National Kidney Month 2022: A Conversation with Jane Wang, MD and Peder Larson, PhD

This example shows metabolism in the kidneys of a healthy human subject.

March is National Kidney Month, a time to raise awareness and focus on research and building paths for better kidney care. Here in the U.S., 37 million people are estimated to have chronic kidney disease (CKD), making this a major public health problem. UCSF Medical Center is a top 10 hospital in the nation and the best in Northern California for kidney care and each of its locations treats a large number of patients with kidney disease, including CKD such as from diabetes, hypertension, and other etiologies of nephropathy. The UCSF Connie Frank Transplant Center serves as a top kidney transplant center in the country and cares for patients with end-stage kidney disease needing transplant.

Headshot of Jane Wang, MDHere in the Department of Radiology and Biomedical Imaging, we’d also like to highlight innovative research that will clinically translate to better kidney care. Zhen Jane Wang, MD, abdominal imaging physician, professor and associate chair of strategic planning, focuses her research on identifying novel imaging techniques and developing them into practical, useful diagnostic tools. Dr. Wang’s research program includes using hyperpolarized (HP) 13C metabolic MRI – an advanced imaging technique – to assess kidney tumor aggressiveness and diffuse kidney disease.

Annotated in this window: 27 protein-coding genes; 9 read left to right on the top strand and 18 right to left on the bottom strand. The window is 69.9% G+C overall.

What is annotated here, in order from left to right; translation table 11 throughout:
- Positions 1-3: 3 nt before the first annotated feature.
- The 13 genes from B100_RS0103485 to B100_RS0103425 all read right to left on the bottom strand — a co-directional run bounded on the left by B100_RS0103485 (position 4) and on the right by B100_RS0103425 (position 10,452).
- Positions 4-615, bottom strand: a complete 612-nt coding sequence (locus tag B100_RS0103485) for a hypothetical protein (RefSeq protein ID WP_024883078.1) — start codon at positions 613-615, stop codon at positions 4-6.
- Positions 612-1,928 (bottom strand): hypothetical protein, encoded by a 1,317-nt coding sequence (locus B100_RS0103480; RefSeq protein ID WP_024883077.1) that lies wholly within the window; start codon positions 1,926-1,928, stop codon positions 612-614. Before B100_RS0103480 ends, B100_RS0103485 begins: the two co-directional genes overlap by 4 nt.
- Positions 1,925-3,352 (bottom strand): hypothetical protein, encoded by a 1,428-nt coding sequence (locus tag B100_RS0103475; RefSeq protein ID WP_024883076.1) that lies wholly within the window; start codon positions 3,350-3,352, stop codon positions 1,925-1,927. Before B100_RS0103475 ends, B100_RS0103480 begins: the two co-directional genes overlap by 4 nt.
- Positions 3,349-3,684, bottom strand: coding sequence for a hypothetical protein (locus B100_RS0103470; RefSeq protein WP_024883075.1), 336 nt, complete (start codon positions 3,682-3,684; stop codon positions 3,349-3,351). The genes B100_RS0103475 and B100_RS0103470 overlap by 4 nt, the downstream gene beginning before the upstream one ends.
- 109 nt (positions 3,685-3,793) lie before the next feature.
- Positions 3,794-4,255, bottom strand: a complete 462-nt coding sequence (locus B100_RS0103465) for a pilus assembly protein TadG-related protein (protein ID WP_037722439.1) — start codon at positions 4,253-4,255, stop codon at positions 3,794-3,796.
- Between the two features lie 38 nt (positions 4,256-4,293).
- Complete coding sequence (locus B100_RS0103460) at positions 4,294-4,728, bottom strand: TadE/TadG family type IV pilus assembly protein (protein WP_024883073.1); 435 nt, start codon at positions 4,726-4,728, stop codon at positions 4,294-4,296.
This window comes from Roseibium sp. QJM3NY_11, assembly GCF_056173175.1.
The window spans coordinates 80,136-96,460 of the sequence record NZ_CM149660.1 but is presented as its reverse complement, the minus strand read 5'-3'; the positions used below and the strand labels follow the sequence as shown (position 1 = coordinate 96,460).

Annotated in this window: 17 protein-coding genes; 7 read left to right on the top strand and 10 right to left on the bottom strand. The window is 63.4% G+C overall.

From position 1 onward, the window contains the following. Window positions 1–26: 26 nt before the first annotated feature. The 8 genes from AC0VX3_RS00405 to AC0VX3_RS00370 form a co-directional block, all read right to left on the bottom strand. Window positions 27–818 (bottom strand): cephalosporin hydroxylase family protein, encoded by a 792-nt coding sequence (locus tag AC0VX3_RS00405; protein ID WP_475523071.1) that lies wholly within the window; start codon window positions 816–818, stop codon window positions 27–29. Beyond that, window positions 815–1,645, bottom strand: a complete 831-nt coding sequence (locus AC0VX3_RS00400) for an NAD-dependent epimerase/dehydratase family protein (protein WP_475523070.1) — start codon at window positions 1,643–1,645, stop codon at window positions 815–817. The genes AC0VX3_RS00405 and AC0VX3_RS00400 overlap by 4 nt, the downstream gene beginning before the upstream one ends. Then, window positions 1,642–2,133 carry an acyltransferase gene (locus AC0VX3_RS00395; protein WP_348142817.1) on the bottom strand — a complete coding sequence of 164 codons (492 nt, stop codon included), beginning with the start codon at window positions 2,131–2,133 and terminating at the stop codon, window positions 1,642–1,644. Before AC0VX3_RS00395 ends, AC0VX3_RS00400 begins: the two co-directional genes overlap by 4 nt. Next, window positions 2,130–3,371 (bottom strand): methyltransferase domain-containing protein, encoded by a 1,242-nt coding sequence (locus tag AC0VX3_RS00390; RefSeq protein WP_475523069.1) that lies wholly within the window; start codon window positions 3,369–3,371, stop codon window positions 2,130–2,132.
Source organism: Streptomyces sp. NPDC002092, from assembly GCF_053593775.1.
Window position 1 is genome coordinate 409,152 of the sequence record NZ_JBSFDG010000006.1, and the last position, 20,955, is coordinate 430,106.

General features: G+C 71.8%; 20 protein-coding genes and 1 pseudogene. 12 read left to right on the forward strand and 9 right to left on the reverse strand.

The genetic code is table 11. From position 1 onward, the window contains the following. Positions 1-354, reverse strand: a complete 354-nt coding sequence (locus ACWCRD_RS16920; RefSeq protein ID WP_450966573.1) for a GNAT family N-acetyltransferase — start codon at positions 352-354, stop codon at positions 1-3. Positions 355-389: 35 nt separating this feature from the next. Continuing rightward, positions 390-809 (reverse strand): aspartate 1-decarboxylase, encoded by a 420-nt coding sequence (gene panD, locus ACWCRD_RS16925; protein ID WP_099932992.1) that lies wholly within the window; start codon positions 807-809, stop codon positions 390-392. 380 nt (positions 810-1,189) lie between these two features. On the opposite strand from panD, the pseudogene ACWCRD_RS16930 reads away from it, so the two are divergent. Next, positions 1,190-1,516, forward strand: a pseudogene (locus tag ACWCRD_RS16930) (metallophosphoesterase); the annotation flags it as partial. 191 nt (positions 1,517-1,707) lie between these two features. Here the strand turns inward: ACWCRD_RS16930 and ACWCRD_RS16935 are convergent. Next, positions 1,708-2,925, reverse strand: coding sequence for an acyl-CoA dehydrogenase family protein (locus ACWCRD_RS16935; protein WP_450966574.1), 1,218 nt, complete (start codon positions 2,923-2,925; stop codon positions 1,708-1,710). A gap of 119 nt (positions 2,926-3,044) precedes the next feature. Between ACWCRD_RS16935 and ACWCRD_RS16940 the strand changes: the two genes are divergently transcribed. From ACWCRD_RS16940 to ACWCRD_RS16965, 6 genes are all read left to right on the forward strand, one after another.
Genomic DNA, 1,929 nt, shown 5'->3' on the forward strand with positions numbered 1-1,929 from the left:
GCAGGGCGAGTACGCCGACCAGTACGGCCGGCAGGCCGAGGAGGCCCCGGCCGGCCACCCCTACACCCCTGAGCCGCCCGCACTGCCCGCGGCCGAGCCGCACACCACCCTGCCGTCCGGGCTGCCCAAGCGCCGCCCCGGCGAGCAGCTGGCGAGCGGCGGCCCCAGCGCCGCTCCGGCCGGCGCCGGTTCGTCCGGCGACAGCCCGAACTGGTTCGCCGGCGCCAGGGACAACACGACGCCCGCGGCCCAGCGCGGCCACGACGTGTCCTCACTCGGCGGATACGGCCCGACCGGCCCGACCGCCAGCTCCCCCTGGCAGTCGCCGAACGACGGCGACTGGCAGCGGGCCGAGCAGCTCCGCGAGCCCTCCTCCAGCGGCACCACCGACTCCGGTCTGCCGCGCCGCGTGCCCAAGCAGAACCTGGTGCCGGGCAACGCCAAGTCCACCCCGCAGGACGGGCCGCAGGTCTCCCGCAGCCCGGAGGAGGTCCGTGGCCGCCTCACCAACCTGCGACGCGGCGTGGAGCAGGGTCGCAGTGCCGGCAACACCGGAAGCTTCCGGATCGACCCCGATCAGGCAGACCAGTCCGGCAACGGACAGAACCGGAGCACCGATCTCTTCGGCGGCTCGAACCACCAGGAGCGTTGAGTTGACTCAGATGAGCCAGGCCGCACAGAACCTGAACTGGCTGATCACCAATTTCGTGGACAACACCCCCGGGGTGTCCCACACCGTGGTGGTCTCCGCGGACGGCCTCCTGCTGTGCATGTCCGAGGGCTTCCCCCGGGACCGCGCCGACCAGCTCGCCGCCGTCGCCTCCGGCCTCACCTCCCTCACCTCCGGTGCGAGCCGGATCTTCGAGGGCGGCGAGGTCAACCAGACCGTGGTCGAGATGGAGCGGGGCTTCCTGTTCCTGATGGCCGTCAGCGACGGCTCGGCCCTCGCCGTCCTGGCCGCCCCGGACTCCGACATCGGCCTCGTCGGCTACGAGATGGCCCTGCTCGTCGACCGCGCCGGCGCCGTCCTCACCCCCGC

“Current standard-of-care imaging is used to diagnose reversible etiologies of kidney disease such as obstruction due to stone disease. Current imaging has limitations in accurately monitoring kidney disease progression,” says Dr. Wang. “Improved noninvasive methods for monitoring kidney injury are critical to allow early identification of subclinical injury, and to guide appropriate intervention.”

Dr. Wang collaborates with Peder Larson, PhD, associate professor and the director of Body Research Group at UCSF Radiology and Biomedical Imaging. They are co-leading a new study focused on developing a novel kidney metabolic imaging tool based on the emerging hyperpolarized 13C MRI. This project was recently awarded an R21 grant (R21DK130002) from the National Institute of Health (NIH) , and supported by the Hyperpolarized MRI Technology Resource Center (HMTRC).

Headshot of Peder Larson, PhD“Our goal is to develop hyperpolarized 13C MRI for non-invasive interrogation of kidney energy metabolism as a biomarker of kidney injury,” says Dr. Wang.

“Our project includes developing new ways of manipulating the MRI scanners and deriving biologically-inspired maps of metabolism, which we will test directly in humans. I am very optimistic that this technology will allow us to better understand  the role of energy metabolism in kidney disease and improve its timely diagnosis and therapy monitoring,” says Dr. Larson.

The HMTRC at UCSF is a Biomedical Resource Technology Center funded by the National Institute of Biomedical Imaging and Bioengineering (NIBIB) (P41EB013598). Learn more about the projects supported by the center.

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